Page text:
The Negotiator Magazine

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Bargainers frequently argue about the value of the items being exchanged. Buyers downplay the value of the things being sought, while sellers exaggerate the value of those terms. If argument is to be effective, it must be sufficiently even-handed that it is taken seriously, and it must go beyond what is expected. If everything a negotiator says has been anticipated by the other side, it is unlikely to have a significant impact. It is only when the argument goes beyond what is expected that it begins to undermine the confidence of the other side.

Threats and warnings are often used to generate opponent movement. A threat involves negative consequences that will be imposed by the threatening party if the requested conduct is not forthcoming. A warning concerns negative consequences that will be imposed by someone else. For example, what the marketplace will impose, or a court. When negative possibilities are stated as warnings, rather than threats, it softens the impact - since not a direct affront from the speaker - and it heightens the credibility of the speaker because the final action is out of the speaker's hands. If a negotiator plans to use a direct threat, she should remember never to issue an ultimatum she is not prepared to effectuate. If the other side calls her bluff and she backs down, her credibility is gone.

At the other end of the spectrum from the threat and warning is the promise. This is where the speaker indicates that if the other side improves its offer, this side will do likewise. Since promises are face-saving devices, they are more likely to generate position changes than threats or warnings. They are also nondisruptive devices that promote mutual movement designed to keep the process moving forward.

During the Distributive Stage, the participants should go behind the stated positions and look for the interests underlying those positions. Why does one side want a particular item? If it could not obtain this term, are there other ways this side could satisfy that party's real needs? When emotional disputes are involved, the participants often demand extreme terms to satisfy their desire for revenge. What they really want is recognition from the other side for the plight they have suffered. An easy way to disarm such a party is through the use of an apology. If this side indicates how sorry it is that the other side has suffered a loss or indicates how sorry it is that the other side feels the way it does, it has gone a long way toward settlement. This may diminish the emotional tension and allow the parties to focus on ways to solve their conflict.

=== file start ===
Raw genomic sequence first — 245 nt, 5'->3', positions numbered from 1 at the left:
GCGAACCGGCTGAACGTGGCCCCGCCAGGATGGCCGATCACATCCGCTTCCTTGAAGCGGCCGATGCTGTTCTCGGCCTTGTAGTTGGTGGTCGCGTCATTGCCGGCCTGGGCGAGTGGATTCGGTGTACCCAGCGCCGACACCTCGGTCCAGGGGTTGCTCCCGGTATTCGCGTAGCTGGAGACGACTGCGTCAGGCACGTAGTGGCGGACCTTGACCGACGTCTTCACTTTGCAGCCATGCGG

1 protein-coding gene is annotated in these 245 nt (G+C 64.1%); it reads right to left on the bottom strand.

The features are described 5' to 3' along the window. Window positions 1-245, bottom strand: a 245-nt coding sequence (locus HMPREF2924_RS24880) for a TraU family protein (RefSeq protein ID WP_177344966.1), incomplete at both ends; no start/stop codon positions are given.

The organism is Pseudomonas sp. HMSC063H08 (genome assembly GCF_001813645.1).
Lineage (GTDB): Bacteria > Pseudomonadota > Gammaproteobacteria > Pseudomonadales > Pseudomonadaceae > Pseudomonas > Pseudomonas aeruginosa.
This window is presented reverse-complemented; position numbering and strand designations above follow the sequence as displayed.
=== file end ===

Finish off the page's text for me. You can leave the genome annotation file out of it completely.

Throughout the Distributive Stage, negotiators must always know their current nonsettlement alternatives. It doesn't matter what their options were six months or a year ago; it only matters what they are now. As they approach their bottom lines, they should also appreciate the fact that they actually possess more bargaining power at this point, since the difference between a poor deal and no deal becomes less significant. As they approach their own bottom line, they should realize that the other side must be doing quite well. Which side has more to lose from a nonsettlement - them or their opponents? It is their adversaries who may forego a good result for a less beneficial nonsettlement while they would only risk a poor agreement for an equally onerous nonsettlement.

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